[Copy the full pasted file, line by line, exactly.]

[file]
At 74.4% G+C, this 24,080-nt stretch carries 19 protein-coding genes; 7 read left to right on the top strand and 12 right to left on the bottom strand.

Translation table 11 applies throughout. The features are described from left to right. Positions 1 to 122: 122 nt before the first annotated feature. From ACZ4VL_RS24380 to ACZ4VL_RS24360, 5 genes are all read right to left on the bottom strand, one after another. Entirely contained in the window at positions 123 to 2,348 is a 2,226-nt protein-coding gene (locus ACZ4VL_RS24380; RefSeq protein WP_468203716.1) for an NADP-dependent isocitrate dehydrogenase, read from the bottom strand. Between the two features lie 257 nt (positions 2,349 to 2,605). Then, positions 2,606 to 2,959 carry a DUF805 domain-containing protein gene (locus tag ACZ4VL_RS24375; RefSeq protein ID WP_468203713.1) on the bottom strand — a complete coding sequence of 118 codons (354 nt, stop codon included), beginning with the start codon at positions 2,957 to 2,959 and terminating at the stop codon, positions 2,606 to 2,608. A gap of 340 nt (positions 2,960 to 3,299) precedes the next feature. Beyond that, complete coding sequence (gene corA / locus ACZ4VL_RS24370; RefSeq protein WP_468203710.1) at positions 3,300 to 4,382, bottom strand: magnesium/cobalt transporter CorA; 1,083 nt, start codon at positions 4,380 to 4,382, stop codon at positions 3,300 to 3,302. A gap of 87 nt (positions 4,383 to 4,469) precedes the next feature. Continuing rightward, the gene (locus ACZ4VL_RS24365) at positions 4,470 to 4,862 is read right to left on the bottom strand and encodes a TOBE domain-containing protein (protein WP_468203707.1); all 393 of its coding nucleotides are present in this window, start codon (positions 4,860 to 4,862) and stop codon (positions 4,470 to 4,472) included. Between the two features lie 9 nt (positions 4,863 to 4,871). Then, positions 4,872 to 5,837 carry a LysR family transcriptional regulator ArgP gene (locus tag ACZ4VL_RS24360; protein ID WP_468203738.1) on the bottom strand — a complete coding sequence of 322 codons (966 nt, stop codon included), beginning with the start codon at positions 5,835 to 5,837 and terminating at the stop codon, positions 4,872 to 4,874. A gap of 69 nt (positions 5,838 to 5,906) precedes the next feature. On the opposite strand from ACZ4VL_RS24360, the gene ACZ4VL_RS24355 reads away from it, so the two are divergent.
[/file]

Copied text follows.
At 74.4% G+C, this 24,080-nt stretch carries 19 protein-coding genes; 7 read left to right on the top strand and 12 right to left on the bottom strand.

Translation table 11 applies throughout. The features are described from left to right. Positions 1 to 122: 122 nt before the first annotated feature. From ACZ4VL_RS24380 to ACZ4VL_RS24360, 5 genes are all read right to left on the bottom strand, one after another. Entirely contained in the window at positions 123 to 2,348 is a 2,226-nt protein-coding gene (locus ACZ4VL_RS24380; RefSeq protein WP_468203716.1) for an NADP-dependent isocitrate dehydrogenase, read from the bottom strand. Between the two features lie 257 nt (positions 2,349 to 2,605). Then, positions 2,606 to 2,959 carry a DUF805 domain-containing protein gene (locus tag ACZ4VL_RS24375; RefSeq protein ID WP_468203713.1) on the bottom strand — a complete coding sequence of 118 codons (354 nt, stop codon included), beginning with the start codon at positions 2,957 to 2,959 and terminating at the stop codon, positions 2,606 to 2,608. A gap of 340 nt (positions 2,960 to 3,299) precedes the next feature. Beyond that, complete coding sequence (gene corA / locus ACZ4VL_RS24370; RefSeq protein WP_468203710.1) at positions 3,300 to 4,382, bottom strand: magnesium/cobalt transporter CorA; 1,083 nt, start codon at positions 4,380 to 4,382, stop codon at positions 3,300 to 3,302. A gap of 87 nt (positions 4,383 to 4,469) precedes the next feature. Continuing rightward, the gene (locus ACZ4VL_RS24365) at positions 4,470 to 4,862 is read right to left on the bottom strand and encodes a TOBE domain-containing protein (protein WP_468203707.1); all 393 of its coding nucleotides are present in this window, start codon (positions 4,860 to 4,862) and stop codon (positions 4,470 to 4,472) included. Between the two features lie 9 nt (positions 4,863 to 4,871). Then, positions 4,872 to 5,837 carry a LysR family transcriptional regulator ArgP gene (locus tag ACZ4VL_RS24360; protein ID WP_468203738.1) on the bottom strand — a complete coding sequence of 322 codons (966 nt, stop codon included), beginning with the start codon at positions 5,835 to 5,837 and terminating at the stop codon, positions 4,872 to 4,874. A gap of 69 nt (positions 5,838 to 5,906) precedes the next feature. On the opposite strand from ACZ4VL_RS24360, the gene ACZ4VL_RS24355 reads away from it, so the two are divergent.